On the eve of Thanksgiving, Pete Cashmore is neither basting a turkey nor preparing for football. "It's not my holiday," the Scotsman remarks. Instead he's in Vancouver, preparing for a long weekend of R&R. Which the 26-year-old has certainly earned. Mashable, the tech-and-social site that he launched with a blog as a 19-year-old, now attracts more than 20 million unique users a month. "We're a news site for the digital generation," he says. "It's our responsibility to show how social and digital is changing the world."
"All these industries are being revolutionized," he says. "It's come to technology first, but it will reach every industry. You're going to have businesses rise and fall faster than ever. I'm part of a generation that thinks change is good or at least inevitable, so you might as well embrace it."
Though now labeled on blogs as a tech hunk, Cashmore was sickly as a child, and turned to the Internet both for engagement and socializing. It became a passion—and a way into the business world. "When I started in Aberdeen, we didn't have tech courses, it wasn't startup land," says Cashmore, who finished high school two years late, due to various medical complications, and never went to college. "I started writing about new companies, websites, and applications so I could learn how it works and how to build companies. I didn't know that was going to be the company."
Meet The Rest Of Generation Flux
Other Flux-ers recommended by Pete Cashmore.Director, Graduate Program in Journalism at Stanford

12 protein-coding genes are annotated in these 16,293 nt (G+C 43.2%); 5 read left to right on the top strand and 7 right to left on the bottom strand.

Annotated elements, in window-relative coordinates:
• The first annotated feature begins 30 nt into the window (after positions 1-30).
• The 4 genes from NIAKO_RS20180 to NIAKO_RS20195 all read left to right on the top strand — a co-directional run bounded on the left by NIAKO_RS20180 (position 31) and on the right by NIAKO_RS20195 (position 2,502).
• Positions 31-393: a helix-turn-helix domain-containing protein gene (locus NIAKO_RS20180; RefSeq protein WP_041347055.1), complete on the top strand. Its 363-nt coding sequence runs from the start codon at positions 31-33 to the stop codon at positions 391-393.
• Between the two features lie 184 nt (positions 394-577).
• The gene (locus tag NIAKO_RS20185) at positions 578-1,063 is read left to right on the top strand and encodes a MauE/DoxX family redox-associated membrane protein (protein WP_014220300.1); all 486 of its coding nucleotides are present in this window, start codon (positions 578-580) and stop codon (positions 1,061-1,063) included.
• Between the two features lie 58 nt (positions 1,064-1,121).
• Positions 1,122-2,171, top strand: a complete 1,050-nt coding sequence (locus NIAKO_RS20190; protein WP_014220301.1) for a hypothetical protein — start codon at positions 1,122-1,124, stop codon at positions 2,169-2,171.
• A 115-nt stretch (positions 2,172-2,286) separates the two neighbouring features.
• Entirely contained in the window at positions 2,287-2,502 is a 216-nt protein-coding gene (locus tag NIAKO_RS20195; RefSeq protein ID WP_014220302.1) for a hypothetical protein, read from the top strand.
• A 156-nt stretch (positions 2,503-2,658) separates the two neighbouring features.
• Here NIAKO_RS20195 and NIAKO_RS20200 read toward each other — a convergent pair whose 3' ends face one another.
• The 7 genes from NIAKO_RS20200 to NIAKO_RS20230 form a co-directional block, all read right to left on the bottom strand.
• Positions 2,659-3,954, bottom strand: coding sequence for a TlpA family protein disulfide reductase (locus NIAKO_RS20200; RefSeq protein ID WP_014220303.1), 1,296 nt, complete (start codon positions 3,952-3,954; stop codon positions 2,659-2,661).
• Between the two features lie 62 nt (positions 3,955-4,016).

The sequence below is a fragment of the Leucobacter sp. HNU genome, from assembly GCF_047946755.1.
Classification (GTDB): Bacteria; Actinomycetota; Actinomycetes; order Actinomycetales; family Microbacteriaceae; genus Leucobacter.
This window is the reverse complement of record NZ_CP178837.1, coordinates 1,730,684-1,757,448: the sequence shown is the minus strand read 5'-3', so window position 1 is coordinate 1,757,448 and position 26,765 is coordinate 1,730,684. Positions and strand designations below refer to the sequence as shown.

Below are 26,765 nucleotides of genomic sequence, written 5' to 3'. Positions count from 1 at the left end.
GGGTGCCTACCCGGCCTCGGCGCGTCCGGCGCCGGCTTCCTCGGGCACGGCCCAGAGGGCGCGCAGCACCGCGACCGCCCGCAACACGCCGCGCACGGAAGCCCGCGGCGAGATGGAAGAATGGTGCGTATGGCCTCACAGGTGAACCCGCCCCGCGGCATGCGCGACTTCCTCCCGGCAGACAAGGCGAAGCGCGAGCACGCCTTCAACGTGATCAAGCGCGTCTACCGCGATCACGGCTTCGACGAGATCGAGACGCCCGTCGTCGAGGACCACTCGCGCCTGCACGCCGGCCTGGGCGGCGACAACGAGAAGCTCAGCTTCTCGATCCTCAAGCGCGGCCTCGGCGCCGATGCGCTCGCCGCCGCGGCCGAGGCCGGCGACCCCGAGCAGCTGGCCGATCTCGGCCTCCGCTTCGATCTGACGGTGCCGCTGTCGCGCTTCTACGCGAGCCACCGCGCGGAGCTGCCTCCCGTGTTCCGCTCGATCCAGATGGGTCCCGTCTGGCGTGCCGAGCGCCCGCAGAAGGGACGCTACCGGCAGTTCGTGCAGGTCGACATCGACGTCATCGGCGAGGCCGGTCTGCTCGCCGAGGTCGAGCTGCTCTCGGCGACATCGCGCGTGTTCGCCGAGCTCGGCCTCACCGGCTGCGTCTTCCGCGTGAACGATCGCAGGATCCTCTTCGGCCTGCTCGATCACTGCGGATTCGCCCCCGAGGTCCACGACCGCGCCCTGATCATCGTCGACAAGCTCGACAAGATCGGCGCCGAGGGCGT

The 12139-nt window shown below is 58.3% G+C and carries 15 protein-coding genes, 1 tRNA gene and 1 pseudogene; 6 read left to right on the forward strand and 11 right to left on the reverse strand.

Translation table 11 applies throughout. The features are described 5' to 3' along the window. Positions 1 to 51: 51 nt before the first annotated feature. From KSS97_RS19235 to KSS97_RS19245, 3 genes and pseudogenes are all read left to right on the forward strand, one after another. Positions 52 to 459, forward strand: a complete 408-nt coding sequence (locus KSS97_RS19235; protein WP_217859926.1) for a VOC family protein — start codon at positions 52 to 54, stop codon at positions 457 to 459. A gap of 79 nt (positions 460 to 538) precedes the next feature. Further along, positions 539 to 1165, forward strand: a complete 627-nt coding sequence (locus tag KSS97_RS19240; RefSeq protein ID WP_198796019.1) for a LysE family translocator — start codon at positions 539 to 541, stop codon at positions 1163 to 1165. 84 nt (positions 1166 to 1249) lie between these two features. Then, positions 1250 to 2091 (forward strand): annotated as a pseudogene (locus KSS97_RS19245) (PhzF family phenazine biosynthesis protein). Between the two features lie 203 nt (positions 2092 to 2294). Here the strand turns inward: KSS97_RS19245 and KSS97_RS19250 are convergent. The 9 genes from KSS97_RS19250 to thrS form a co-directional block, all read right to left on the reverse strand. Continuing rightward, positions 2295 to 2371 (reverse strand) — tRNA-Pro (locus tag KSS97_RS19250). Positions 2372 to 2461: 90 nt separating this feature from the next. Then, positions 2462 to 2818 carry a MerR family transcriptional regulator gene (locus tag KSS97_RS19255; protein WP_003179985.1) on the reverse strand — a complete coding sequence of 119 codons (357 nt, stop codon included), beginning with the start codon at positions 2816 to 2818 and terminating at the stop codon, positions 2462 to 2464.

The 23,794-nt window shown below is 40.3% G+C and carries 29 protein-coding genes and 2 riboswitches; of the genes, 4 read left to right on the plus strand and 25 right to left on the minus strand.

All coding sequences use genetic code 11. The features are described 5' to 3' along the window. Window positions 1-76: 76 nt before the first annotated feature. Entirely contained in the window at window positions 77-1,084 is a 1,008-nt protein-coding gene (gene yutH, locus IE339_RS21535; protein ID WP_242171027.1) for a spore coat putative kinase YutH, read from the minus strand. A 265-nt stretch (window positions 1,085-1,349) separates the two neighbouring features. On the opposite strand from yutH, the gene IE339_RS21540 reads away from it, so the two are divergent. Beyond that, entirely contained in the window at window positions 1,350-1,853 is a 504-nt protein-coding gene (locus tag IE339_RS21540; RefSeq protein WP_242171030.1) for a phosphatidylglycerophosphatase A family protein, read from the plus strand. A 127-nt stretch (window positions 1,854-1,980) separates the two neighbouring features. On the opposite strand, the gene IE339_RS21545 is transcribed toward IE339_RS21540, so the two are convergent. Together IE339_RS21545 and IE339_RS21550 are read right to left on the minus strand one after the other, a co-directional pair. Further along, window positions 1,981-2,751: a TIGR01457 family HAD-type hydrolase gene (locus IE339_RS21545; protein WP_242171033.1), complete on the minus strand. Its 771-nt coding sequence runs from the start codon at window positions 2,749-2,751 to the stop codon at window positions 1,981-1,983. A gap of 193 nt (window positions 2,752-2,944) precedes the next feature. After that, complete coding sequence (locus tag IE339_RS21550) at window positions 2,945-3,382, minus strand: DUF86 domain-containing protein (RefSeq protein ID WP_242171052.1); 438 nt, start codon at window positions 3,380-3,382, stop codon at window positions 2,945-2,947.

Co-founder and Chief Creative Officer, ScrollMotion
Editor, Sports Illustrated Group
SVP Content and Executive Editor, Mashable
SVP Product and Tech, Mashable
"I've been quite comfortable learning as we go," he says of Mashable's business model. "When we started, our core was covering startups and new companies. Then, when we saw that our audience was active on social media, we built community alongside. Now that it's clear digital runs through everything in our culture, we want to be everywhere in our coverage: marketing, the Arab Spring, the political realm, movies."
So which of the more traditional industries that haven't been totally disrupted by technology are most likely to join his target list? "The bank is going to be next," predicts Cashmore. "It hasn't been revolutionized yet, in part because of legal and security concerns. A kid in a garage can't set up a bank, right? But now you see it changing with Square, NFC chips. Wallets are going to phase out over the next five or six years, it's all going to change. It's like the printed newspaper: It may last in some form, but this is where the growth is going to be."
That sort of disruption doesn't concern Cashmore; it excites him. He feels the same way about Mashable's business. "I don't have any personal challenges about throwing away the past," he says. "If you're not changing, you're giving others a chance to catch up. Even if you know everything about a certain market now, in a few years you're going to have to start from scratch like everyone else."
"Great brands do a great job of being a chameleon. Virgin America, Starbucks: They define a certain kind of person and then build a tool-set around that person. Starbucks isn't about coffee, it's about a culture." This is what he's trying to emulate in his business. "Everyone at Mashable is web-centric, digital-first—we're all social in our DNA. Our audience is early adopters, and the staff is from the same demographic."
He recognizes that the age of Flux can be difficult for some people. "The typical mindset understates the risk of not changing and overstates the risk of change," he observes. "It's just a trait of being a human." But in the big picture, he says, the need for change is overwhelming: "It's fundamentally a good thing: Human progress is accelerating. As a species, we have so many problems. If we change fast enough, we could solve them before things become disastrous."
A version of this article appeared in the February 2012 issue of Fast Company magazine.